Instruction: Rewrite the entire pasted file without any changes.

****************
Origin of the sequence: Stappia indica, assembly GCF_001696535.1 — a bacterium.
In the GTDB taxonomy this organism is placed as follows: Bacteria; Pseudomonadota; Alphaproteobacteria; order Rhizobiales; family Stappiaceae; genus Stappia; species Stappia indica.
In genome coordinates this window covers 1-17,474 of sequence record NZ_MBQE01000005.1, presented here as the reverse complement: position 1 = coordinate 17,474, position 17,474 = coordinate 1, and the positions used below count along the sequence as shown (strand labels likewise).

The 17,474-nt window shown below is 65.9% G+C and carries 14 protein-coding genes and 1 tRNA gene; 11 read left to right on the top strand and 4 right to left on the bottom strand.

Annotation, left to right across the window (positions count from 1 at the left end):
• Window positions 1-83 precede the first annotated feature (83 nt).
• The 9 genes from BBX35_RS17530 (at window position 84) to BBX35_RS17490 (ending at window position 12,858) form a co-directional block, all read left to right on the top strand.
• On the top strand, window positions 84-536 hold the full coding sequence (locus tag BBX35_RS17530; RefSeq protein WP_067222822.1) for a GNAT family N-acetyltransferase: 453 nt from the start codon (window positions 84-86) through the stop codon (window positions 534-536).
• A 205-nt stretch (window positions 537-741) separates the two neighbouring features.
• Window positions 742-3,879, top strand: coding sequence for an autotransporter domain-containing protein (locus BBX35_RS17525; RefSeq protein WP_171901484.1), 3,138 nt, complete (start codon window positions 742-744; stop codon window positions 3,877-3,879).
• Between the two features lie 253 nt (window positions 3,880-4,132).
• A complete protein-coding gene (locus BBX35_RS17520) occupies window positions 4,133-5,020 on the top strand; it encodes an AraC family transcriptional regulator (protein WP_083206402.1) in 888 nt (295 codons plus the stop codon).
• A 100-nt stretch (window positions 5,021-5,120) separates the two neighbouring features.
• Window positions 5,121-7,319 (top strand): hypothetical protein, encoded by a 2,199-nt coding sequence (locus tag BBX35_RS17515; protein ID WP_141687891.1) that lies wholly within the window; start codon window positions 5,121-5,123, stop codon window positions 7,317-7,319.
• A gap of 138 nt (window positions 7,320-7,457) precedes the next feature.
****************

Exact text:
Origin of the sequence: Stappia indica, assembly GCF_001696535.1 — a bacterium.
In the GTDB taxonomy this organism is placed as follows: Bacteria; Pseudomonadota; Alphaproteobacteria; order Rhizobiales; family Stappiaceae; genus Stappia; species Stappia indica.
In genome coordinates this window covers 1-17,474 of sequence record NZ_MBQE01000005.1, presented here as the reverse complement: position 1 = coordinate 17,474, position 17,474 = coordinate 1, and the positions used below count along the sequence as shown (strand labels likewise).

The 17,474-nt window shown below is 65.9% G+C and carries 14 protein-coding genes and 1 tRNA gene; 11 read left to right on the top strand and 4 right to left on the bottom strand.

Annotation, left to right across the window (positions count from 1 at the left end):
• Window positions 1-83 precede the first annotated feature (83 nt).
• The 9 genes from BBX35_RS17530 (at window position 84) to BBX35_RS17490 (ending at window position 12,858) form a co-directional block, all read left to right on the top strand.
• On the top strand, window positions 84-536 hold the full coding sequence (locus tag BBX35_RS17530; RefSeq protein WP_067222822.1) for a GNAT family N-acetyltransferase: 453 nt from the start codon (window positions 84-86) through the stop codon (window positions 534-536).
• A 205-nt stretch (window positions 537-741) separates the two neighbouring features.
• Window positions 742-3,879, top strand: coding sequence for an autotransporter domain-containing protein (locus BBX35_RS17525; RefSeq protein WP_171901484.1), 3,138 nt, complete (start codon window positions 742-744; stop codon window positions 3,877-3,879).
• Between the two features lie 253 nt (window positions 3,880-4,132).
• A complete protein-coding gene (locus BBX35_RS17520) occupies window positions 4,133-5,020 on the top strand; it encodes an AraC family transcriptional regulator (protein WP_083206402.1) in 888 nt (295 codons plus the stop codon).
• A 100-nt stretch (window positions 5,021-5,120) separates the two neighbouring features.
• Window positions 5,121-7,319 (top strand): hypothetical protein, encoded by a 2,199-nt coding sequence (locus tag BBX35_RS17515; protein ID WP_141687891.1) that lies wholly within the window; start codon window positions 5,121-5,123, stop codon window positions 7,317-7,319.
• A gap of 138 nt (window positions 7,320-7,457) precedes the next feature.